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New Car/Review

1997 Chevrolet Venture minivan

by John Heilig


SEE ALSO: Chevrolet Buyer's Guide


ENGINE:  3.4-liter V-6
HORSEPOWER/TORQUE:  180hp @5200 rpm/205 lb-ft @4000 rpm
TRANSMISSION:  Four-speed automatic
FUEL ECONOMY:   mpg city,   mpg highway,   mpg test
WHEELBASE:  112.0 in.
OVERALL LENGTH:  186.9 in.
OVERALL WIDTH:  72.0 in.
CURB WEIGHT:  3671 lbs 
FUEL CAPACITY:  20.0 gal.
LUGGAGE CAPACITY:  126.6 cu. ft. (max.)
TIRES:   P205/70R15
INSTRUMENTS: Speedometer, fuel level, water temperature,
             digital clock.
EQUIPMENT: Power windows, power door locks, power mirrors,
           cruise control, air conditioner, power sliding door,
           rear wiper, AM-FM stereo radio with cassette,
           anti-lock braking, dual air bags.
STICKER PRICE: $23,000 (est.)

The Van Wars are heating up again, and it's obvious that the new General motors minivans are into the race for a change. I was never a fan of the "Dustbuster" vans (Chevy Lumina, Pontiac TranSport and Olds Silhouette). But after a week in the Chevrolet Venture, which replaced the Lumina, I am a fan.

Chrysler Corporation products have always led in the Van Wars. They've had the innovations and the product to maintain their commanding share of the market. General Motors has at least caught up and may be pushing for the lead now.

Why do I say this? A: The new GM minivans, as exemplified by the Venture, are conventionally styled. Gone is the long nose of the previous generation that I found disconcerting. Styling of the Venture is quite nice (there's not a lot you can do with a bread box). It has a chrome grille, which you don't often see in vehicles of this type, and it has four doors!. A sliding access door behind the driver's door is a requirement these days, and is one of the reasons Ford has slipped to third place in the Van Wars. Ford's Windstar is allegedly safer because of its structure. Ford has responded by enlarging the door of the Windstar, but you can't beat the extra convenience offered by that extra door.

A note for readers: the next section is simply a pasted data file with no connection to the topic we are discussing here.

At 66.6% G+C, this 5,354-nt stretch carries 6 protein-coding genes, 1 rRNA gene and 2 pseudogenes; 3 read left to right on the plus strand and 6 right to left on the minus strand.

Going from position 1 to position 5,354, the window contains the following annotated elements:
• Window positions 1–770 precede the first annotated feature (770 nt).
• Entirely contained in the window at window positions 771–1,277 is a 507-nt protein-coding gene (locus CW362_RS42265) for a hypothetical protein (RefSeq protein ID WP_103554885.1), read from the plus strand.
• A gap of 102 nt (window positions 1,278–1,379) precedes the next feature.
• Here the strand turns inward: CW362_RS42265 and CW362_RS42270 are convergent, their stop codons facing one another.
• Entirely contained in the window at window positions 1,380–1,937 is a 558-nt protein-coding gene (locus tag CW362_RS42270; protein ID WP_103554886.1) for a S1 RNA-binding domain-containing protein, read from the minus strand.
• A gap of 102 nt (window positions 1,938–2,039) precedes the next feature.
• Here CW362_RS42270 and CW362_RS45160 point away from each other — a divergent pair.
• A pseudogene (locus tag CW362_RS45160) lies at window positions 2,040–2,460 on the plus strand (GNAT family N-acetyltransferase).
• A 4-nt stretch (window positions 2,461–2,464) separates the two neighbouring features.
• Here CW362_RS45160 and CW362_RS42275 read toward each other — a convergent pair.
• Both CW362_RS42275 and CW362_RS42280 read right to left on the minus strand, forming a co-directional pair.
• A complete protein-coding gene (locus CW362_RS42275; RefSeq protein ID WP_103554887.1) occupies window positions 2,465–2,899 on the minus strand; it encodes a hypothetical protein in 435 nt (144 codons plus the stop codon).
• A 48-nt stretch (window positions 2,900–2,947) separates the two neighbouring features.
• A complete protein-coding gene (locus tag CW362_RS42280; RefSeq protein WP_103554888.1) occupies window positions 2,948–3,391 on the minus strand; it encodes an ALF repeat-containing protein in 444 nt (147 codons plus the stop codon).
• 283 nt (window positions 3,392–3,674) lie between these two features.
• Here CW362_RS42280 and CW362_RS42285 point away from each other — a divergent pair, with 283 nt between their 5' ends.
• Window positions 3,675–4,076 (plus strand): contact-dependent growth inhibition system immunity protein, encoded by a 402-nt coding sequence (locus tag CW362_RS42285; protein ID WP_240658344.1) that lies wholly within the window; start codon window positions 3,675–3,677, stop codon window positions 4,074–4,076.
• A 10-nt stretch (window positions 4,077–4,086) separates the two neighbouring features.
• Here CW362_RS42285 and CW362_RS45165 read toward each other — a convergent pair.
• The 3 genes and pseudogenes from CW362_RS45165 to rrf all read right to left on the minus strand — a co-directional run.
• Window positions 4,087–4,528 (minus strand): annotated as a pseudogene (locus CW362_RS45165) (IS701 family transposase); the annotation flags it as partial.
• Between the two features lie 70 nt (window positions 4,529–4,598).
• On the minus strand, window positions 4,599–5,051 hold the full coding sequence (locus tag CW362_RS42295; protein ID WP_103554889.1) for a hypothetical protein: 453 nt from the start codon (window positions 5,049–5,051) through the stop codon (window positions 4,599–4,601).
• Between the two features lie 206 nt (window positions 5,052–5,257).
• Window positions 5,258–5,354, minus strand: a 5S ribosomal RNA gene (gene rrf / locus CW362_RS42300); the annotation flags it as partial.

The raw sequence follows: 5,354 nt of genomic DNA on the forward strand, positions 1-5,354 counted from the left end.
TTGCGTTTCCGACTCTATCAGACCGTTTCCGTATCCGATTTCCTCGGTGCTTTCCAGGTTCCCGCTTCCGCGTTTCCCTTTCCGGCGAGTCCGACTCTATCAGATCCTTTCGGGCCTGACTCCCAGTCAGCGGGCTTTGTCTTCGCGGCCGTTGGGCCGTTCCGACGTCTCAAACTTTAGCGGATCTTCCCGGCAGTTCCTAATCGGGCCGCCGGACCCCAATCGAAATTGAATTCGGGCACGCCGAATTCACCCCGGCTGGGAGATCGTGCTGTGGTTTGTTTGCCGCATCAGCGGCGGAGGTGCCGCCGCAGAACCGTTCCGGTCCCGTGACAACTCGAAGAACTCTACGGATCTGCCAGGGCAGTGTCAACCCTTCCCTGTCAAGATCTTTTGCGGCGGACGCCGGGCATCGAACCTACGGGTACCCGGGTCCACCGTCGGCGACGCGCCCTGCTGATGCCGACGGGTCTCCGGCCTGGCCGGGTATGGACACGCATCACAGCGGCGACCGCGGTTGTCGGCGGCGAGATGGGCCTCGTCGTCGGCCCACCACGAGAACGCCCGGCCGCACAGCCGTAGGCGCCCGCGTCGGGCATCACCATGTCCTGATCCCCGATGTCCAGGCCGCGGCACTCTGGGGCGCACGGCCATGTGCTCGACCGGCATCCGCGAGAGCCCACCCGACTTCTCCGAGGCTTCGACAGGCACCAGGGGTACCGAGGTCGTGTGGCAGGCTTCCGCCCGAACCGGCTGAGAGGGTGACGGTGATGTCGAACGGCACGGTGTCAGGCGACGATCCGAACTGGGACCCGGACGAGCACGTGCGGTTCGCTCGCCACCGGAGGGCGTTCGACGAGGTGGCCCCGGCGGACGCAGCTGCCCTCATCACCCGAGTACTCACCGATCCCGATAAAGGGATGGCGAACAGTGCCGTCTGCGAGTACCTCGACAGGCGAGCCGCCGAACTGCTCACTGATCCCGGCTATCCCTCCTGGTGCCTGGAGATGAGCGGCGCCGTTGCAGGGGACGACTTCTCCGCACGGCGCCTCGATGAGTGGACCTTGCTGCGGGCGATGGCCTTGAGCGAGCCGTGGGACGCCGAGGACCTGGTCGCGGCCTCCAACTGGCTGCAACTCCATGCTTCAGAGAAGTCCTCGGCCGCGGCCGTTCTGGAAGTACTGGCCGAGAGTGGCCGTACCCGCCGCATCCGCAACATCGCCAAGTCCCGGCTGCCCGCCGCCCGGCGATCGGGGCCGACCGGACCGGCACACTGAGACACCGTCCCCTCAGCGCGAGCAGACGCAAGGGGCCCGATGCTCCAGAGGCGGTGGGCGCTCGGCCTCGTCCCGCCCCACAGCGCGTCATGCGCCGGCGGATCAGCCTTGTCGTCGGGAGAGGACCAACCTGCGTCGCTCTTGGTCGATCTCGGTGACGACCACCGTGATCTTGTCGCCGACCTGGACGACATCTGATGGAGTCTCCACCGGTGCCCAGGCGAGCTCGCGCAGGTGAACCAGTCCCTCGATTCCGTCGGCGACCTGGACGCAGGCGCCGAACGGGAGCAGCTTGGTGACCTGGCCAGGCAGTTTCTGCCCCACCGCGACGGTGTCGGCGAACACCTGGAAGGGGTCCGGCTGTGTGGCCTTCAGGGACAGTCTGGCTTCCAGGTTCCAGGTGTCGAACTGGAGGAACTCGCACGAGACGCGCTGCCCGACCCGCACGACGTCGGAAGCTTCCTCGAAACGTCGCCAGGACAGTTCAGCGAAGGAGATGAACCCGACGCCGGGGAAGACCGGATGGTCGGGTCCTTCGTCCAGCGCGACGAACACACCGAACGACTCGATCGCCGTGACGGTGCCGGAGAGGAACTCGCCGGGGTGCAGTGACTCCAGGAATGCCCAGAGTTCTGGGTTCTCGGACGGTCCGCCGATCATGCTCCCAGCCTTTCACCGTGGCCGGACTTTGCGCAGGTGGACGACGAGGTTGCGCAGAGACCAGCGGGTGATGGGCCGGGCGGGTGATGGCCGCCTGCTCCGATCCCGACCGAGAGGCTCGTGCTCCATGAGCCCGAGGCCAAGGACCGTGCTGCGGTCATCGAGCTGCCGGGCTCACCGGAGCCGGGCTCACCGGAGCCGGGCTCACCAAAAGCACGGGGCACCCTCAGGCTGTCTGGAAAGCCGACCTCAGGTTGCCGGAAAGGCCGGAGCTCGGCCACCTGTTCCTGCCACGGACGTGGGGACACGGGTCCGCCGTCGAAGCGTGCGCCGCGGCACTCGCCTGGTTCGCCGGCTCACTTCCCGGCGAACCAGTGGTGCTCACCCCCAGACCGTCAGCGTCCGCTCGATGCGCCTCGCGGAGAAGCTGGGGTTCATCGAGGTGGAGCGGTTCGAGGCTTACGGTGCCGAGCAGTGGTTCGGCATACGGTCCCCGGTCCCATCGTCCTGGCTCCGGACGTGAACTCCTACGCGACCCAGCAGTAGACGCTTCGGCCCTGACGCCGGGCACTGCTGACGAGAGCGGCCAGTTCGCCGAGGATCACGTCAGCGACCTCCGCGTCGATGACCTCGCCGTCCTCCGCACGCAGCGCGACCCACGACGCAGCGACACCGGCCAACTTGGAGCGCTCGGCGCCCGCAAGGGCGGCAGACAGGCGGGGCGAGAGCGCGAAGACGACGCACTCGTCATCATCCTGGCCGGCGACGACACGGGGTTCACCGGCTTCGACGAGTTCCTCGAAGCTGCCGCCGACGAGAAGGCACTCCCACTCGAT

Where Chevrolet has the edge is in the powered door on the passenger side. You can operate it with the key fob remote, or you can operate it from a switch on the overhead console. It's also safe, so that if someone's arm or head or leg is in the opening, the door will hit it then retract and will not sever that member.

In the rear is a lift hatch with a full-sized rear window that offers no blind spot in the center.

Inside, the Venture is very comfortable. Our tester had captain's chairs up front, a bench big enough for two passengers in the second row and a bench for three passengers in the third row. These seats are all convertible and they all come out so you can configure the seating any way you want. The fabric was an interesting tan. The front buckets had good side support and they had pull-down arm rests that added comfort. There were also pull-down armrests on the outside positions of the rear seats as well. In the second row there's also a built-in child seat.

There are also sound system controls and heating/cooling for the rear-seat passengers. Chevrolet may lose in the cupholder wars. I could only find two for up-front passengers, although General Manager John Middlebrook claims there are over 15. The two in front flipped down between the seats and were not as convenient as those on the dash. I spilled coffee. Also between the seats was a nice catch-all mesh bag that didn't inhibit access to the rear from the front.

I liked the Venture. We've been van fans for many years in our family and we're always interested in the latest. Chevrolet is definitely in the minivan market with a serious contender for a change. The Astro is a specialty mini because of its rear-wheel drive, and the Lumina just didn't cut it. The Venture is what Chevy needed from the start.